5 Outstanding Buttermilk Substitutes in Baking: Dairy, Non-Dairy, and Low-Carb

Buttermilk stands out in culinary use for its distinct tangy flavor and its ability to make cakes moist and fluffy. In case you’re out of buttermilk, you may be seeking alternatives for baking purposes.

Buttermilk stands out in culinary use for its distinct tangy flavor and its ability to make cakes moist and fluffy. In case you’re out of buttermilk, you may be seeking alternatives for baking purposes.

Continue reading to uncover the finest choices!

Buttermilk is a key player in baking recipes, though it’s not always available at home.

This guide highlights 14 diverse buttermilk substitutes for your baking needs, ranging from dairy and non-dairy to low-carb options.

First up, let’s delve into dairy-based alternatives to buttermilk in baking.

8 Dairy-Based Alternatives to Buttermilk

For those who can’t do without dairy in baking, here are some dairy-based options: milk with vinegar, milk with lemon juice, milk with cream of tartar, lactose-free milk with an acid, sour cream diluted with water or milk, plain yogurt thinned with water or milk, plain kefir, and buttermilk powder mixed with milk.

Next, let’s explore the combination of milk and vinegar.

1. Milk and Vinegar

Milk combined with vinegar forms a superb dairy-based alternative to buttermilk in baking.

Vinegar, rich in lactic acid found in commercial buttermilk, ferments the milk, endowing it with the necessary leavening properties for cake recipes.

Choose between apple cider vinegar for a distinct taste or distilled white vinegar for a more neutral flavor.

Here’s how you mix milk with vinegar to mimic buttermilk:

  1. Mix 1 tablespoon of vinegar with 1 cup of milk for a cup of buttermilk.
  2. First pour the vinegar, then add milk until the 1 cup mark is reached.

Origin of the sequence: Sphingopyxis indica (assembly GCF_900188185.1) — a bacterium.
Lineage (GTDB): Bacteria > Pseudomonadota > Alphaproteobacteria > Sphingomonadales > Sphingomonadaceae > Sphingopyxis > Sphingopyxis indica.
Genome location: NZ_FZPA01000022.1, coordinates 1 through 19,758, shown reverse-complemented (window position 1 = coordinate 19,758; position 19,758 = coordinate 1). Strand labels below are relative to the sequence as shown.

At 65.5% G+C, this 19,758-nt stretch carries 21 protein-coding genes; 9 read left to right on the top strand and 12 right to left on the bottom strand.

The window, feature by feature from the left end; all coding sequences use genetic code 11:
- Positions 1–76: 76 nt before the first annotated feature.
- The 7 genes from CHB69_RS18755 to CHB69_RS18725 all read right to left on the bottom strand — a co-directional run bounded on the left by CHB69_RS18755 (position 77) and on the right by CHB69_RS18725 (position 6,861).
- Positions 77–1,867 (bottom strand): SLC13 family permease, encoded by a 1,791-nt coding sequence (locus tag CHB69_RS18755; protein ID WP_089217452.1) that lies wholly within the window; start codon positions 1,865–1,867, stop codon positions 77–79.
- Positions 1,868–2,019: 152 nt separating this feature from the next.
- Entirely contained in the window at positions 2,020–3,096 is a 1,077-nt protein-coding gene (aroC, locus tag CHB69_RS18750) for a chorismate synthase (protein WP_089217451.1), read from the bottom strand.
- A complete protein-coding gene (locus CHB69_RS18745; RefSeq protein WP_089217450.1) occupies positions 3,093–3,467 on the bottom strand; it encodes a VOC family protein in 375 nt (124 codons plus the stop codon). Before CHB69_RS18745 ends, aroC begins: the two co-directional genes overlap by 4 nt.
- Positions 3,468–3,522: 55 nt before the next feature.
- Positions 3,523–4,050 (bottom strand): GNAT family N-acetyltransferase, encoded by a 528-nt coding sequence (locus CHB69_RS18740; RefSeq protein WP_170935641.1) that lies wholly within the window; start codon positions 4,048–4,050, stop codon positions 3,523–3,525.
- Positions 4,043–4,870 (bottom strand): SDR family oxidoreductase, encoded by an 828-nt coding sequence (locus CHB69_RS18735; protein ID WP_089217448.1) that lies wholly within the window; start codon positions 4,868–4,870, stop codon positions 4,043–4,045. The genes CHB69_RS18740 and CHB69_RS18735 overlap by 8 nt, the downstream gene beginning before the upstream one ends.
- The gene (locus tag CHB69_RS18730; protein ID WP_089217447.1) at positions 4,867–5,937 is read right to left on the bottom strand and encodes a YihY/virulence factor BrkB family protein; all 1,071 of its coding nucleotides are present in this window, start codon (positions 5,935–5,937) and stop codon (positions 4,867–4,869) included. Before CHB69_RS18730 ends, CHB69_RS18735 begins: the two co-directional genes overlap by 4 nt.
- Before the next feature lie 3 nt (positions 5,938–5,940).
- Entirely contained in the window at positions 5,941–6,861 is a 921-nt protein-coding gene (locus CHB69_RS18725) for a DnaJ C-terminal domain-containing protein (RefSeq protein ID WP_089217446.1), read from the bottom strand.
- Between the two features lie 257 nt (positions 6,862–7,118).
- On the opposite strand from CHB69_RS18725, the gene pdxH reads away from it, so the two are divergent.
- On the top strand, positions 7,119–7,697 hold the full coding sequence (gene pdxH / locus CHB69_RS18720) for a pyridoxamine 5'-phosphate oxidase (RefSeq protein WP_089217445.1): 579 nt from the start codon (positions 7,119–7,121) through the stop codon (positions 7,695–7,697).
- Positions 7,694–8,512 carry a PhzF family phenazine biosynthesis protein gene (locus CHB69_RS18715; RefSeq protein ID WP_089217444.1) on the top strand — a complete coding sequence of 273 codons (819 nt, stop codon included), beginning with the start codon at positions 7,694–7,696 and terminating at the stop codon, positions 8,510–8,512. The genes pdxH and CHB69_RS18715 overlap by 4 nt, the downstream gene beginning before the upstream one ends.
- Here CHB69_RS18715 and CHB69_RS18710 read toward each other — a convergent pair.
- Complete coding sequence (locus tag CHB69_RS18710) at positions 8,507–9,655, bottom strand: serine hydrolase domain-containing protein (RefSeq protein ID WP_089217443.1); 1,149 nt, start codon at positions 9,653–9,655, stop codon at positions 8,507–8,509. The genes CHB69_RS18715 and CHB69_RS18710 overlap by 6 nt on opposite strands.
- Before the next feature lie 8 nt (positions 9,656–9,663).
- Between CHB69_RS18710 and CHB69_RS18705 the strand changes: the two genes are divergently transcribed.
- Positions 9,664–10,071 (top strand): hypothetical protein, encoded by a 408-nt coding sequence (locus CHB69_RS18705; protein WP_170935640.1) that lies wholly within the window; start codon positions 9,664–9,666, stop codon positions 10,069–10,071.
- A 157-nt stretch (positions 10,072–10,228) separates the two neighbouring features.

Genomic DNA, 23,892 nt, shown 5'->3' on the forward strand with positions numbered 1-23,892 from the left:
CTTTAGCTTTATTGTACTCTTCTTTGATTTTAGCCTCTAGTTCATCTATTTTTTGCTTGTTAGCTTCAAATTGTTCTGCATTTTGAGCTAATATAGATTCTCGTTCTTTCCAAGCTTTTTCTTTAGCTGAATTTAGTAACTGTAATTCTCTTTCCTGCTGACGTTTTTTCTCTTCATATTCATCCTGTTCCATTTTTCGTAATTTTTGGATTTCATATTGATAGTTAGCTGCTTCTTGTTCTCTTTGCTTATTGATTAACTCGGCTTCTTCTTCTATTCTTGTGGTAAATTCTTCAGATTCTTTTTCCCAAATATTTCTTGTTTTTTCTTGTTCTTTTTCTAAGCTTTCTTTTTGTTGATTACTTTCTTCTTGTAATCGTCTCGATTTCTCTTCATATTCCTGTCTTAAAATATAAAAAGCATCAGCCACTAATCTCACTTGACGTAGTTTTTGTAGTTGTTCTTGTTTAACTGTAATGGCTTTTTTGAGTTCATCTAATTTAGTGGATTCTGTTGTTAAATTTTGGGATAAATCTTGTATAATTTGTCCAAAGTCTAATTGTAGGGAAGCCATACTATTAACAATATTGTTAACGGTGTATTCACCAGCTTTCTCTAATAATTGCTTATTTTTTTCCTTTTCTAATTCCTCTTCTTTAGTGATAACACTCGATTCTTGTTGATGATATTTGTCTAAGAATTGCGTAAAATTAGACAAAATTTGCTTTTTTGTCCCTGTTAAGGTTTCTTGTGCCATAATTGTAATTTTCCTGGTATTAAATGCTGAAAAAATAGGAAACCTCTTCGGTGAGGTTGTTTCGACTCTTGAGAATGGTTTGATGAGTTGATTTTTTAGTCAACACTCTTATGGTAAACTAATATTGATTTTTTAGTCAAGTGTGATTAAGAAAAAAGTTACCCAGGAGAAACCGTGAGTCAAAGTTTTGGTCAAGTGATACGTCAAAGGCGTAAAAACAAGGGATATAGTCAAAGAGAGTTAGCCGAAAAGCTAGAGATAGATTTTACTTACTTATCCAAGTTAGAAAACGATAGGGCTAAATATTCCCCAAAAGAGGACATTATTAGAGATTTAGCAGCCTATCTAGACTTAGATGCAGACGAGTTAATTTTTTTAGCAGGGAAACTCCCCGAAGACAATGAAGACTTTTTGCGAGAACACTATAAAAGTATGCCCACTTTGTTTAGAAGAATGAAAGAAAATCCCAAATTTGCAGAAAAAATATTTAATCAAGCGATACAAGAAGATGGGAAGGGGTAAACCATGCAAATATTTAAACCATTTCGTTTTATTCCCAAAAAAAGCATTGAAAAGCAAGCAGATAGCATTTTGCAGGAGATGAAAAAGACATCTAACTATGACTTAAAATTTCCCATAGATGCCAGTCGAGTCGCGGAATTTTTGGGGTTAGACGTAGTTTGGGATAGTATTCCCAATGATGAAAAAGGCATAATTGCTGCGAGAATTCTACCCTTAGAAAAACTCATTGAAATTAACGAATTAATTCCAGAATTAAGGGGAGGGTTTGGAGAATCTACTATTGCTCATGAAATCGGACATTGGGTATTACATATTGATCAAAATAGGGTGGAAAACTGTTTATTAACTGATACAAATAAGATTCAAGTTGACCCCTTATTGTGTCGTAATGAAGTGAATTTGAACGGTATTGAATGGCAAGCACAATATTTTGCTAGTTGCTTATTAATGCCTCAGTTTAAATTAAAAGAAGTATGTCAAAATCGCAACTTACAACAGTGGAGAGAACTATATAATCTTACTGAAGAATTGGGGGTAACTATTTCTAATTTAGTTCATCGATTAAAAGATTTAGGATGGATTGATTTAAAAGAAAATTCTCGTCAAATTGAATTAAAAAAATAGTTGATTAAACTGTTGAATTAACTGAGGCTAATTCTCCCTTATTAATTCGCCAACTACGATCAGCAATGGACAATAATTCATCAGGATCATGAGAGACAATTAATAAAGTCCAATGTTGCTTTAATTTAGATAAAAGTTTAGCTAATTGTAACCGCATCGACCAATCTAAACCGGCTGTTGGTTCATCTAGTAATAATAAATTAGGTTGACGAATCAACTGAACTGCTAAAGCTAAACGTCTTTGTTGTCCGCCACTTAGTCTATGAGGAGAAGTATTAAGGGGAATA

3. Blend thoroughly.
  4. Let it rest for 5-10 minutes or use right away.

Up next, let’s examine the blend of milk and lemon juice.

2. Milk and Lemon Juice

Milk and lemon juice together create a fantastic baking substitute for buttermilk. It’s akin to the vinegar mix, as lemon juice shares similar properties.

Prefer fresh lemon juice for optimal flavor, but bottled lemon juice is also viable, barring considerations for asthmatics due to certain preservatives.

Follow these steps to make a buttermilk-like mixture with milk and lemon juice:

  1. Add 1 tablespoon of lemon juice to a cup, then fill with milk to make 1 cup.
  2. Stir the ingredients well.
  3. Use as required in your baking recipes.

Coming up, let’s look at milk combined with cream of tartar.

3. Milk and Cream of Tartar

Milk mixed with cream of tartar serves as a great baking substitute for buttermilk.

Cream of tartar, also known as potassium bitrate, is a neutral-flavored acid produced during winemaking.

Here’s how to create a buttermilk alternative with milk and cream of tartar:

  1. Mix 1 ¾ tablespoons of cream of tartar with 1 cup of milk.
  2. To avoid clumping, mix the cream of tartar with the dry ingredients or blend it with a small amount of milk first.
  3. Then, incorporate it into the remaining milk.

Next, let’s discover the use of lactose-free milk and acid.

4. Lactose-Free Milk and Acid

Lactose-free milk with an acid is an excellent buttermilk alternative for baking.

It’s especially suitable for lactose-intolerant individuals, offering a sweeter, palatable version of buttermilk.

Here’s the method to make a buttermilk substitute with lactose-free milk and acid:

  1. Start with 1 tablespoon of vinegar or lemon juice in a cup.
  2. Add lactose-free milk to make 1 cup.
  3. Stir until well mixed.
  4. Ready to use in your baking recipes.

Let’s now look at sour cream mixed with water or milk.

5. Sour Cream and Water or Milk

Sour cream combined with water or milk is another viable buttermilk substitute for baking.

Sour cream, made by adding lactic acid to cream, shares the tangy profile of buttermilk. To match buttermilk’s consistency, dilution is needed.

To mimic buttermilk with sour cream and water or milk, follow these steps:

  1. Use ¾ cup of sour cream and ¼ cup of water or milk for each cup of buttermilk needed.
  2. Whisk until the mixture is smooth and fluid.
  3. Then use it as required in your baking recipes.

You can also use buttermilk in place of sour cream in baking.

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